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Area 52 Mission Exposed: Air Force Vets Reveal How Top Secret Base Made Them Sick With Tumors

vets
Source: KTVK/KPHO

Air Force veterans who served on a top secret base claim that working on the nuclear testing site left them with "all kinds of cancers" and other health issues.

May 28 2024, Published 2:00 p.m. ET

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Air Force veterans who served on a top secret base known as Area 52 claim that working on the nuclear testing site left them with "all kinds of cancers" and other health issues — but the U.S. government won't compensate them because they can't prove they were there, RadarOnline.com has learned.

For decades, the government conducted nuclear bomb tests in the area, located at the Tonopah Test Range 140 miles outside of Las Vegas in the Nevada desert. A 1975 federal environmental assessment acknowledged that the tests scattered toxic radioactive material nearby but claimed that halting the mission was "against the national interest" and that the "costs... are small and reasonable for the benefits received."

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Former Air Force technician Mark Ely, 63, was a physically fit young man when he was employed at the base in the 1980s to inspect secretly obtained Soviet fighter jets in hidden hangars called "hush houses." But radiation exposure at the site, he said, caused him to develop numerous health conditions. "It scarred my lungs. I got cysts on my liver ... I started having lipomas, tumors inside my body I had to remove. My lining in my bladder was shed," he told CBS News.

But because his service was part of a mission so classified that he had to sign a non-disclosure agreement, Ely explained that he can't get the government to acknowledge it. "Upholding the national interest was more important than my own life," he added. "There's a slogan that people say: 'Deny deny until you die.' Kind of true here ... It makes me incredibly mad and it hurts me too because they're supposed to have my back. I had theirs and I want them to have mine."

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mark ely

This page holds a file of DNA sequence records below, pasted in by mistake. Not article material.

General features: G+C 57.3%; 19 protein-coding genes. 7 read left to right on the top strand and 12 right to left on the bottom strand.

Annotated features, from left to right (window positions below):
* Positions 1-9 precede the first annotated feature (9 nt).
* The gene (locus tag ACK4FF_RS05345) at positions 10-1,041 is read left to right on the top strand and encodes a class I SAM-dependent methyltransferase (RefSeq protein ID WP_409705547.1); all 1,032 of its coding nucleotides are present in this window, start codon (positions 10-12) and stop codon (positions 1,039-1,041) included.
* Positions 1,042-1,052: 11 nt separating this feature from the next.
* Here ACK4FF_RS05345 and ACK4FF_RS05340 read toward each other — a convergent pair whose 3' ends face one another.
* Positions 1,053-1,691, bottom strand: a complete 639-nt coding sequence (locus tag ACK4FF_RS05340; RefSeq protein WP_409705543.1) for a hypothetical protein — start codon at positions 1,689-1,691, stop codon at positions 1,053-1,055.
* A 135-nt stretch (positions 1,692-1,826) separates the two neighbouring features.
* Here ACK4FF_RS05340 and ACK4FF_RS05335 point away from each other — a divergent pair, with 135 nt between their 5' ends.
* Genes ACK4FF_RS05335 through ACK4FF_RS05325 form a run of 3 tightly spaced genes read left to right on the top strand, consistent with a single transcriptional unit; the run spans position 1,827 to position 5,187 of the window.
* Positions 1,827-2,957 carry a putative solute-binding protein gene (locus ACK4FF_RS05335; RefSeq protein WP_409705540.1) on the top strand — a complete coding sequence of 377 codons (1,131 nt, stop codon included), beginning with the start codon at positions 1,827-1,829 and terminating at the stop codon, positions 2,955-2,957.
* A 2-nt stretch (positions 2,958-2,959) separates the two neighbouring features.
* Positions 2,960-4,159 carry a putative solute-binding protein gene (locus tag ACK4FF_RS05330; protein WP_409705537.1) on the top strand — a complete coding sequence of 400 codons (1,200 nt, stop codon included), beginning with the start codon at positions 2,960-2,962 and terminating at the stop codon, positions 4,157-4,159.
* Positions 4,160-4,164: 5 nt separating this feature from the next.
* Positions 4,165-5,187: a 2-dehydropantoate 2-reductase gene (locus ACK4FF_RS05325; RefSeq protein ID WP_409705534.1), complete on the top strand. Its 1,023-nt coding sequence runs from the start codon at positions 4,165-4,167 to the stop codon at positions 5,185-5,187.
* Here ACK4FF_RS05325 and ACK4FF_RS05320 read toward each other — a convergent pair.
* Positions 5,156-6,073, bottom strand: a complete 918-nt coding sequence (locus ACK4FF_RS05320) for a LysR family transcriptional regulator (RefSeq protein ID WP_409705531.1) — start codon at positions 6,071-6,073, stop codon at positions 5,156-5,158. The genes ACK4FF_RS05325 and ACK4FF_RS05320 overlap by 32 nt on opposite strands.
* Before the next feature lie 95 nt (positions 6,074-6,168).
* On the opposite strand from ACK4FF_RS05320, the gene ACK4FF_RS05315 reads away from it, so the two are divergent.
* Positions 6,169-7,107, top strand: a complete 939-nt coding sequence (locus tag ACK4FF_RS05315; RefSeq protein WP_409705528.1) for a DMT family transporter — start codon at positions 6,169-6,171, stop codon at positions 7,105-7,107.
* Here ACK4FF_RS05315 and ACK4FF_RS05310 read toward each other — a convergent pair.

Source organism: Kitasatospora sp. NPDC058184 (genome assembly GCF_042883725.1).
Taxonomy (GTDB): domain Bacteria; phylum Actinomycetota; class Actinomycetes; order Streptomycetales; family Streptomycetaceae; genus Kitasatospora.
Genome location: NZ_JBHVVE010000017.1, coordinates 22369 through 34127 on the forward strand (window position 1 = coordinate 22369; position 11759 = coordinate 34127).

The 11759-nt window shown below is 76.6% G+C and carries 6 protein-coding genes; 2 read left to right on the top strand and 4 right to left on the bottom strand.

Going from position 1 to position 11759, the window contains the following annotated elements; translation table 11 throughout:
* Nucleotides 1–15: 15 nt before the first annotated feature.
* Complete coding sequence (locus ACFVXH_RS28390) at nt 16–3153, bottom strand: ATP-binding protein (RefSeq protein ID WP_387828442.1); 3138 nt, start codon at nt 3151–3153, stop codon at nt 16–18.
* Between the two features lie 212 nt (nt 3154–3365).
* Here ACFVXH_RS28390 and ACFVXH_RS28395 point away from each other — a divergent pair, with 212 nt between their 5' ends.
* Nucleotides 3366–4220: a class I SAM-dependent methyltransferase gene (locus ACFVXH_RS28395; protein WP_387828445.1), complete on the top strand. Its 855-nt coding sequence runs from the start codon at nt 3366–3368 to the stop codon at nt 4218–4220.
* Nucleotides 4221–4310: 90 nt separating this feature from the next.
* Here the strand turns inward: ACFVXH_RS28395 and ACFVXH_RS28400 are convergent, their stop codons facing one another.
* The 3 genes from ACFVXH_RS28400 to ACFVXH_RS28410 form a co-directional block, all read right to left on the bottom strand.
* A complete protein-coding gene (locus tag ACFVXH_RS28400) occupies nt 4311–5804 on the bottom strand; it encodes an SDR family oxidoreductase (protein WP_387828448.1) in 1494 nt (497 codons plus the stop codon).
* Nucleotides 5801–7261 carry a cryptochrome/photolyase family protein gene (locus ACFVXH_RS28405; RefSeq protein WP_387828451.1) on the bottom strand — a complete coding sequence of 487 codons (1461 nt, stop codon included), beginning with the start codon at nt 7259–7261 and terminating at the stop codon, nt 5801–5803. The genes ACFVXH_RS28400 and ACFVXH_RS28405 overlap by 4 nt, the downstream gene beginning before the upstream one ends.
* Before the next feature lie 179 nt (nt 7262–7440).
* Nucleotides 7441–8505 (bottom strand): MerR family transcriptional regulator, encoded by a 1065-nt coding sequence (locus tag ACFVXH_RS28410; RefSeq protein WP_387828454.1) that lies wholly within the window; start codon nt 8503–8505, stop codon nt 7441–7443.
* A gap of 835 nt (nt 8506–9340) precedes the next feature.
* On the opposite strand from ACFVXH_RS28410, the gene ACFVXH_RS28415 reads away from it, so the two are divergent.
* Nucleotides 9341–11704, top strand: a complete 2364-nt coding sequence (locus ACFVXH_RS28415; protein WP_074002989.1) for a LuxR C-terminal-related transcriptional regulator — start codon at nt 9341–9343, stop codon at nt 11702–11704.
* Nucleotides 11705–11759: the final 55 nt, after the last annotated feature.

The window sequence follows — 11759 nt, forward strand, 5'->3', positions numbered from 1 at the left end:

Source: CBS News/CBS News

Former Air Force technician Mark Ely said he developed numerous health conditions as a result of radiation exposure.

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Cancer
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Dave Crete, who worked as a military police officer at Area 52 between 1983 and 1987, later developed breathing issues, including chronic bronchitis, and had to have a tumor removed from his back. He spent the last eight years tracking down hundreds of other veterans stationed in the area and said he's seen "all kinds of cancers."

While other government employees from the Department of Energy stationed in the area have been able to receive $25.7 billion in federal assistance, those benefits don't apply to Air Force veterans like Ely and Crete who, according to the government, can't substantiate their claims and thus aren't entitled to compensation.

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crete
Source: CBS News

Dave Crete, who worked as a military police officer at Area 52 between 1983 and 1987, filed a lawsuit against the federal government last year.

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Last year, Crete filed a lawsuit against the federal government alongside another veteran. "The government said they secured the area so there would be no more spread of the contamination," Crete said at the time, per The Daily Mail. "The way they secured it was with a barbed wire fence. Now I don't have a PhD in physics, but a barbed wire fence isn't going to do that."

Crete, who now campaigns for other harmed government personnel, said he realized something was wrong after attending a reunion with his old unit. "There are eight of us and six of us have tumors, like that just can't be normal," he said. "One of the guys who didn't said his kid was born with a tumor."

He scoffed at the Department of Defense's refusal to officially acknowledge their presence at the base. "They say their aircraft was there but not us, so the aircraft flew itself, guarded itself, parked itself and repaired itself. It pisses me off," Crete said. "Because we're not acknowledged as line of duty we have people dying with kids with zero benefits for those kids or that widow."

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